Global Equities, U.S. Yields Rise Despite Weak Economic Growth

(RepublicanInformer.com)- The US gross domestic product increased at a 2% annualized rate last quarter – far below the 7% expected growth. It is the slowest increase since the second quarter of 2020 when the economy was struggling under COVID-19 pandemic restrictions.

The weak GDP figure was offset by continued improvement in jobless claims, which dropped 10,000 to a seasonally adjusted 281,000 last week.

All three major stock indexes ended Thursday’s session higher, with the S&P 500 and Nasdaq boasting record closing levels fueled partly by gains from Apple Inc and Amazon Inc. However, both companies posted results after the close that missed expectations.

The MSCI All World Stock Index rose 0.71 percent to 746.98 points, just below its lifetime high of 749.16 points hit last month.

In Europe, the STOXX index of 600 companies rose 0.24 percent to 475.16 after the European Central Bank left its monetary policy unchanged.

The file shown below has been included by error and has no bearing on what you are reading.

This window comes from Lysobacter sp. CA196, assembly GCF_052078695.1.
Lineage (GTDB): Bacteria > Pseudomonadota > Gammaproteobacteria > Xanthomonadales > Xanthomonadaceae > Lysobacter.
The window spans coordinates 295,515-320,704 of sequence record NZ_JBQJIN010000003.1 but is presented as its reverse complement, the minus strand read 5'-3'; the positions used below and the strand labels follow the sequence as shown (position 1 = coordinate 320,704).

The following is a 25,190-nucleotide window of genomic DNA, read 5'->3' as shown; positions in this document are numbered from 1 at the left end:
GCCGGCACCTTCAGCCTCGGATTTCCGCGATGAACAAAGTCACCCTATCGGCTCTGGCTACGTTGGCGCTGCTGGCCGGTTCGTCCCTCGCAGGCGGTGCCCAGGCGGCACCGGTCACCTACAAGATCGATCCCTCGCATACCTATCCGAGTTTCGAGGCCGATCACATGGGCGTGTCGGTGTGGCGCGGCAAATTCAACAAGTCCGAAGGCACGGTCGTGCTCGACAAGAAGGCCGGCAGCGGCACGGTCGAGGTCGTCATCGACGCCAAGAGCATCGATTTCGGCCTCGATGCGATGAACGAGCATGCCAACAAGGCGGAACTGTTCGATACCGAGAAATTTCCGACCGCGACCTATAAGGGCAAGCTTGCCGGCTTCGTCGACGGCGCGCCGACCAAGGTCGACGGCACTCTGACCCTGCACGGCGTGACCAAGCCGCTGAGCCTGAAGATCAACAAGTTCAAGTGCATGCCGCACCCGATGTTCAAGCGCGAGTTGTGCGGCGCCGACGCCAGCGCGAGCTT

On Thursday, the yield on the US 20-year bond rose slightly above the 30-year bond yield for the first time, a move that garnered attention since investors believe inverted yield curves can be a harbinger of recession.

The benchmark US 10-year yield was trading up at 1.577 percent.

Given the PCE run rate, there is a feeling among investors that at some point the Fed is likely to raise rates.

On Wall Street, the Dow Jones Industrial Average rose 0.68 percent to 35,730.48, the S&P 500 gained 0.98 percent to 4,596.42, and the Nasdaq added 1.39 percent to 15,448.12.

The US dollar, meanwhile, held losses to the euro and British pound late, as currency traders digested moves in interest rate markets, a weaker-than-expected US economic report, as well as Thursday’s comments by the European Central Bank President Christine Lagarde. Lagarde on Thursday acknowledged that inflation will be high for even longer, but pushed back against market bets that price pressures would trigger an interest rate hike as soon as next year.

The dollar index of major currencies lost nearly 0.6 percent to 93.349, with the euro up 0.67 percent to $1.1682.